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 Ronald Eugene Rosser

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Ronald Eugene Rosser

Birth
Columbus, Franklin County, Ohio, USA
Death 26 Aug 2020 (aged 90)
Bumpus Mills, Stewart County, Tennessee, USA
Burial McLuney, Perry County, Ohio, USA
Plot New Frame Section
Memorial ID 214870139 View Source
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Korean War Medal of Honor Recipient. He received this award from President Harry S. Truman at the White House on June 27, 1952 for his actions on January 12, 1952 as a Corporal assigned to the 38th Infantry Regiment, 2nd Infantry Division, near Ponggilli, South Korea. He retired from the Army as a Master Sergeant in 1968. He lived in Bumpus Mills, TN and passed away at the age of 90. His Medal of Honor citation reads: "The President of the United States of America, in the name of Congress, takes pleasure in presenting the Medal of Honor to Corporal Ronald Eugene Rosser, United States Army, for conspicuous gallantry above and beyond the call of duty while serving with Headquarters Company (Heavy Mortar), 38th Infantry Regiment, 2d Infantry Division, in action against enemy aggressor forces at Ponggilli, Korea, on 12 January 1952. While assaulting heavily fortified enemy hill positions, Company L, 38th Infantry Regiment, was stopped by fierce automatic-weapons, small arms, artillery, and mortar fire. Corporal Rosser, distinguished himself by conspicuous gallantry above and beyond the call of duty. While assaulting heavily fortified enemy hill positions, Company L, 38th Infantry Regiment, was stopped by fierce automatic-weapons, small-arms, artillery, and mortar fire. Corporal Rosser, a forward observer, was with the lead platoon of Company L when it came under fire from 2 directions. Corporal Rosser turned his radio over to his assistant and, disregarding the enemy fire, charged the enemy positions armed with only carbine and a grenade. At the first bunker, he silenced its occupants with a burst from his weapon. Gaining the top of the hill, he killed 2 enemy soldiers, and then went down the trench, killing 5 more as he advanced. He then hurled his grenade into a bunker and shot 2 other soldiers as they emerged. Having exhausted his ammunition, he returned through the enemy fire to obtain more ammunition and grenades and charged the hill once more. Calling on others to follow him, he assaulted 2 more enemy bunkers. Although those who attempted to join him became casualties, Corporal Rosser once again exhausted his ammunition, obtained a new supply, and returning to the hilltop a third time hurled grenades into the enemy positions. During this heroic action Corporal Rosser single-handedly killed at least 13 of the enemy. After exhausting his ammunition he accompanied the withdrawing platoon, and though himself wounded, made several trips across open terrain still under enemy fire to help remove other men injured more seriously than himself. This outstanding soldier's courageous and selfless devotion to duty is worthy of emulation by all men. He has contributed magnificently to the high traditions of the military service."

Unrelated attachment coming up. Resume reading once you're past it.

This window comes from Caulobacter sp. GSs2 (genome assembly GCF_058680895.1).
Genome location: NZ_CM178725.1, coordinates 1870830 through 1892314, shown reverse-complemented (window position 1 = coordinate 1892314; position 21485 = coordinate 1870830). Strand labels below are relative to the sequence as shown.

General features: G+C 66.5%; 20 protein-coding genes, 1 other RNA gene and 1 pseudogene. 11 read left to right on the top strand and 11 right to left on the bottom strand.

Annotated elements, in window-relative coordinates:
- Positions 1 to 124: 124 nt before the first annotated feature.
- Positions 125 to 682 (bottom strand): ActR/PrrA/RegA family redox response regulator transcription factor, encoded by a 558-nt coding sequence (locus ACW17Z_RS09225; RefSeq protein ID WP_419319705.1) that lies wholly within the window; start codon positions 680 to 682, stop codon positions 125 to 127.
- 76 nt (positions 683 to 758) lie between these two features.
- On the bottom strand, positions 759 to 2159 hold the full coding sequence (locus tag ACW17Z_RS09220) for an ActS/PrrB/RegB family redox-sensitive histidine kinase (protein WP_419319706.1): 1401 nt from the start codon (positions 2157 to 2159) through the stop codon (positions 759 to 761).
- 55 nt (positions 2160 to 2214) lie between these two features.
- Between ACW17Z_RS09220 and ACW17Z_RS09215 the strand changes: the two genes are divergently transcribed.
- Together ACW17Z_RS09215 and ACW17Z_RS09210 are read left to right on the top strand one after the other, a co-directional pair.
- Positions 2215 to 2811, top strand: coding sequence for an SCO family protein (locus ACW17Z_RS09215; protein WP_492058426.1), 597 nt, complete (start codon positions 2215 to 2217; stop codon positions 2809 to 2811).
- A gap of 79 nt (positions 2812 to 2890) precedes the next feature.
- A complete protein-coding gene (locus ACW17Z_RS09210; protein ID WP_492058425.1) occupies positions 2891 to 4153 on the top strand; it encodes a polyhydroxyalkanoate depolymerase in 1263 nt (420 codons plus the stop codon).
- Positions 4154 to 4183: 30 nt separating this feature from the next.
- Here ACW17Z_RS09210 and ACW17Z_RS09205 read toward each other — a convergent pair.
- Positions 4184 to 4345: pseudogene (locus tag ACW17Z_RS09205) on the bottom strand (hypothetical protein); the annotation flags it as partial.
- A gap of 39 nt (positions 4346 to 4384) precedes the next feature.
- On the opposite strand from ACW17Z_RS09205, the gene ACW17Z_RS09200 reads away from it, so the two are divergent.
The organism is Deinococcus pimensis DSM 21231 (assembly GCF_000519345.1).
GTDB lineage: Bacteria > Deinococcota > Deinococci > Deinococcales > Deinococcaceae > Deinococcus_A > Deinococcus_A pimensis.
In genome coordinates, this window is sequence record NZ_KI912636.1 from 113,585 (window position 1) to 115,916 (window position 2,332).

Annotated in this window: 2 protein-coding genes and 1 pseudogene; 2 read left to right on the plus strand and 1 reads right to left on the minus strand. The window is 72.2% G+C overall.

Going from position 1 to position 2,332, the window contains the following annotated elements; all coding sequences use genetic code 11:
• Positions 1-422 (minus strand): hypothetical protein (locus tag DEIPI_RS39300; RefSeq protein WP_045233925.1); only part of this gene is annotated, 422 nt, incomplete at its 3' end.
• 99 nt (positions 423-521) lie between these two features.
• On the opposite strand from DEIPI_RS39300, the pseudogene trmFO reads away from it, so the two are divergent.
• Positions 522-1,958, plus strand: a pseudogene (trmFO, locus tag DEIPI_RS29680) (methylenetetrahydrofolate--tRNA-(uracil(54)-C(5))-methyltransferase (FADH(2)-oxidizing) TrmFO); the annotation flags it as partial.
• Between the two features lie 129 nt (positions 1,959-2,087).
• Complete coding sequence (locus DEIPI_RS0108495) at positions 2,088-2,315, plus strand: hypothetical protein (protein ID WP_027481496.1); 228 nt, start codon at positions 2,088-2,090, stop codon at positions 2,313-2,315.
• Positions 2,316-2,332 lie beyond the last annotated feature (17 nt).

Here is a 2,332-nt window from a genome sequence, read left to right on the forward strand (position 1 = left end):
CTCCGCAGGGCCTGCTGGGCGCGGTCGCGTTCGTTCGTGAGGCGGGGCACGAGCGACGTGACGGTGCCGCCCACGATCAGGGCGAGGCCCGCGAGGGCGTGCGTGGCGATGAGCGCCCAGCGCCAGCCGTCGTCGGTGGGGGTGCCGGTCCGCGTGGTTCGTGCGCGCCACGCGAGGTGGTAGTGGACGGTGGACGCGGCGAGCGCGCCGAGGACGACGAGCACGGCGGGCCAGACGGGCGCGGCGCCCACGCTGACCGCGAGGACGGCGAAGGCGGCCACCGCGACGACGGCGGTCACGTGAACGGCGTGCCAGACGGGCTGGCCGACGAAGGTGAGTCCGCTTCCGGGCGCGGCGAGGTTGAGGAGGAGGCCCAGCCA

Bio by: Kevin Mansfield


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